Dog trackers and GPS collars aren’t exactly a brand new invention but they are becoming more and more popular as technology becomes better and dog ownership is growing in popularity.
With so many devices out there to choose from we’ve compiled a list of what we would regard as the best dog tracker available in the UK 2020 and where buy them, we’ve listed mostly ‘every day’ household dog trackers but there may be one or two sport dog trackers as well. Research shows that some people love dogs more than humans, with only human babies getting more empathy from subjects. Dogs are a part of the family, and if you’re reading this then you’ll be a dog owner who is worried about their dog running away one day (god forbid) and you not knowing where they are.
Here is a handy table of the cream of the dog tracking crop
Best Dog Trackers Reviewed
- Best Dog Trackers Reviewed
- What is a dog GPS tracker?
- What to look for in a good dog tracker
Here is our top list of dog trackers, starting with the best overall and then after that are strong contenders. Enjoy!
1. Tractive GPS Tracker
The Tractive 1 GPS collar is a very solid choice for those who may want to stay on the cheap side, as it is one of the cheapest in the list. Much better believe it or not than the Tractive 2 which is absent from this list! But in saying that, the Tractive 1 dog tracker is still full of great features and is in fact a great dog tracker despite the ‘budget’ tag. OK, so let’s begin to discuss why we reviewed this and thought it was worth adding to the list.
The Tractive dog tracker is a realtime dog tracker that uses 2G/3G signals to relay location information back to the app. The signal strength was very good (as you’d expect) in built up areas and parks near built up areas. Tractive reported a 500m range and we tested it to be true. However, the 500m range does depend on good signal being present 500m in all directions around you, which wasn’t always possible. The Tractive GPS isn’t as strong as some of the others, particularly the ones on the higher end of the spectrum such as the Pod 3. But at this price you would expect less performance wouldn’t you?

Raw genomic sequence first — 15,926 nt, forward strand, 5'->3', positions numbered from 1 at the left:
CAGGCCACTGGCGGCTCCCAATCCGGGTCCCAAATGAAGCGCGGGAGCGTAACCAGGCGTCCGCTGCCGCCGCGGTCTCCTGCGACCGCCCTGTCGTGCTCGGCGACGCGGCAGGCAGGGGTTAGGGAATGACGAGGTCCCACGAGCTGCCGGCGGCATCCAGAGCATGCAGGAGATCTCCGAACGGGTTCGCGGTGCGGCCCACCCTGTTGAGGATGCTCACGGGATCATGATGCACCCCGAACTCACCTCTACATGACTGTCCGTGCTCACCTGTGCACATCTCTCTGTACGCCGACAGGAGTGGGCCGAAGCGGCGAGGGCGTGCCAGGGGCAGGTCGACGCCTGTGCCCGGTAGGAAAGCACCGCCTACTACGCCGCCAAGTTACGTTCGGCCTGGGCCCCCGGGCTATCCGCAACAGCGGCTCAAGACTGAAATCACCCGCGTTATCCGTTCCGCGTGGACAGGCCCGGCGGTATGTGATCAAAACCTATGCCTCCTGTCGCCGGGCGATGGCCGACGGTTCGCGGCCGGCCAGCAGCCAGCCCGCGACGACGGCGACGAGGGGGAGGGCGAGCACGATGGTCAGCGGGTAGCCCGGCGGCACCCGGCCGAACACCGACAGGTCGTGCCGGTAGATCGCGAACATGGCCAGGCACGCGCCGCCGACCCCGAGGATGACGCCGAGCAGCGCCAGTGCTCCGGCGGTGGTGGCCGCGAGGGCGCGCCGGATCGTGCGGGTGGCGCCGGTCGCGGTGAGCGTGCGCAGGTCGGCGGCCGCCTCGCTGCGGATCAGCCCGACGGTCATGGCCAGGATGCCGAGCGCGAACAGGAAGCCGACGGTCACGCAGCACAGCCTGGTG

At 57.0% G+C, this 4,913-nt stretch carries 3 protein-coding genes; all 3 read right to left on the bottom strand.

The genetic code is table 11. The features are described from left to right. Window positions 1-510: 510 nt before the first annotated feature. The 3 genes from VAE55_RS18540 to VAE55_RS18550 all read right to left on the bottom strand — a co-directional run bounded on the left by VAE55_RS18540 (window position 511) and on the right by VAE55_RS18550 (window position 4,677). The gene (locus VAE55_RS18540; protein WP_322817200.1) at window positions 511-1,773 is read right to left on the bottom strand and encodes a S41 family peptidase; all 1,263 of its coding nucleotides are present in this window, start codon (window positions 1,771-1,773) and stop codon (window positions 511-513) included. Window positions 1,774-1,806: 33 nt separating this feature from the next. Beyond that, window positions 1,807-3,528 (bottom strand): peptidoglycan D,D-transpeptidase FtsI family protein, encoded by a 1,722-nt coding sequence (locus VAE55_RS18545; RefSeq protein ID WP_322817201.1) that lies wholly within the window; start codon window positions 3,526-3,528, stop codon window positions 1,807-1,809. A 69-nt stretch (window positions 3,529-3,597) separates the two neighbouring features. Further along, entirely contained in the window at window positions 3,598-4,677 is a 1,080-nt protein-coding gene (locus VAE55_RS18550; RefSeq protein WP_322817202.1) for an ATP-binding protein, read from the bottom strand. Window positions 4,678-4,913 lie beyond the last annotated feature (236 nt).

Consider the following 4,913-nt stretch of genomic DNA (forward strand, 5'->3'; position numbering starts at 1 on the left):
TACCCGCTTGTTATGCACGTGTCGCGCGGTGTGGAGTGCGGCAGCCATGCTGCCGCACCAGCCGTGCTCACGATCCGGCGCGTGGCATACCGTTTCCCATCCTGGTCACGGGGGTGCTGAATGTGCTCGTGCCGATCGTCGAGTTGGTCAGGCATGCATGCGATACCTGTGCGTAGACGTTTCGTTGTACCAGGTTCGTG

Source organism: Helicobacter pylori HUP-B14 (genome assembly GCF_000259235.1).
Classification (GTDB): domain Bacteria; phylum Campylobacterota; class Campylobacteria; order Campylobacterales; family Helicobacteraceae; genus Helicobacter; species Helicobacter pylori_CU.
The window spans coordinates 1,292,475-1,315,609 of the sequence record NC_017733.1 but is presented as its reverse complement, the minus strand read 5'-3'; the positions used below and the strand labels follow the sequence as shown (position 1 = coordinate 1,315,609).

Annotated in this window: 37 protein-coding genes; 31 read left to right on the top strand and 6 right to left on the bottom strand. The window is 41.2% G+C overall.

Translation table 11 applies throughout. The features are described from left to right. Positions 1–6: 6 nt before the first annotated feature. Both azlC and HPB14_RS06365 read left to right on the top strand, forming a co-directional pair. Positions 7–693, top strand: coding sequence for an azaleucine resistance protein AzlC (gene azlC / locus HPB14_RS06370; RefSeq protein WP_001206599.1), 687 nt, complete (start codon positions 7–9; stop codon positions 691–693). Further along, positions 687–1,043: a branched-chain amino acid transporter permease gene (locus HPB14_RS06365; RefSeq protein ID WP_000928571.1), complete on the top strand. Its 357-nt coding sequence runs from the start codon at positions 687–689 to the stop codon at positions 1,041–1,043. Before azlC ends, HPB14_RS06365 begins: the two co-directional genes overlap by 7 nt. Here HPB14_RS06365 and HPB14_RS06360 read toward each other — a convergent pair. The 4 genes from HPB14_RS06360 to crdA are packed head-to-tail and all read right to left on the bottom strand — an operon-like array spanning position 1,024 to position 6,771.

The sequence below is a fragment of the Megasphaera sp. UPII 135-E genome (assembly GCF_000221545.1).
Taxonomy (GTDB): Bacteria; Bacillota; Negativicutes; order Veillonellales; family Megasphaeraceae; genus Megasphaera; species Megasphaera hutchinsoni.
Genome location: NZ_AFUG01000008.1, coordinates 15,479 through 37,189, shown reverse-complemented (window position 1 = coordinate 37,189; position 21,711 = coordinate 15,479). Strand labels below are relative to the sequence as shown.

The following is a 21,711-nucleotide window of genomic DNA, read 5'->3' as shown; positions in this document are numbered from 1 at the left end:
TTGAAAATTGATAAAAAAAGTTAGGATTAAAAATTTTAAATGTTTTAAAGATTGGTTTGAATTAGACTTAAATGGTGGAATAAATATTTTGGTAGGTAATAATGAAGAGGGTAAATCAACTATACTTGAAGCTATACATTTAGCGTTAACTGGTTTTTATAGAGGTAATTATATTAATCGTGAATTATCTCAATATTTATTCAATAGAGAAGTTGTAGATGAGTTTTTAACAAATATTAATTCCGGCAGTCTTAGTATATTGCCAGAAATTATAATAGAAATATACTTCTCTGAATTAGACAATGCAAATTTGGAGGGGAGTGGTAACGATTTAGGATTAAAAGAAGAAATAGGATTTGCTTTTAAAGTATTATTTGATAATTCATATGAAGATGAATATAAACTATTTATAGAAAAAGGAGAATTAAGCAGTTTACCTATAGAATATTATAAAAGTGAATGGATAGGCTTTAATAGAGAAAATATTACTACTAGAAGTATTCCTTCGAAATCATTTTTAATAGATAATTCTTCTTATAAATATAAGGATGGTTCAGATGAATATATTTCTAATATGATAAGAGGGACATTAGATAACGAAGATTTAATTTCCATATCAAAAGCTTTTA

The tractive is a tiny device and weighs less than 31g which will be more than enough for 99% of dog breeds and an ideal small dog tracker. Probably not suitable for puppies but then again who would lose a puppy except if he or she was stolen. The dimensions are 51x41x15mm and it fit our Jug, Jeff perfectly. Clearly visible at all times but it didn’t disrupt his rhythm. Jeff is a 10kg or so if you’re wondering for ‘scale’ with your own dog. It’s a very robust tracker that can take a knocking as is IPX7 waterproof. All in all, a decent package.
In the box you get two clips for a collar (you’ll need get your dog a collar if they don’t have one), a charger and a user manual. Standard stuff. The clips CAN be very fiddly get on so we may recommend using cable ties believe it or not! Not a great feature this, then again we aren’t saying this is the best dog tracker either.
Where Tractive shines though, is the sheer amount of features it has for its price and size. It uses virtual fences (zones) so you can designate where’s safe or not which is handy and keeps a location history so you can see any patterns, favourite places so if they ever get lost and god forbid they don’t have a tracker at least you have an idea of where they’ve been. App is nice and easy to use which is a bonus. We used iOs version so can’t comment on Android but generally the performance is identical.
Lastly, we’ve covered the cost of the device itself (around £30-£40 usually) but there’s also the elephant in the room which is the subscription fee. And yes, there is one as there often is but the monthly service starts from £4.49 a month which is cheaper than Pod 3 but then annual plan is £54 which is more expensive than Pod 3. You can also get the Tractive 1 in three colours white, camouflage (hunter), pink (Swarovski) and it also comes in XL version which has a vastly superior battery to the basic version.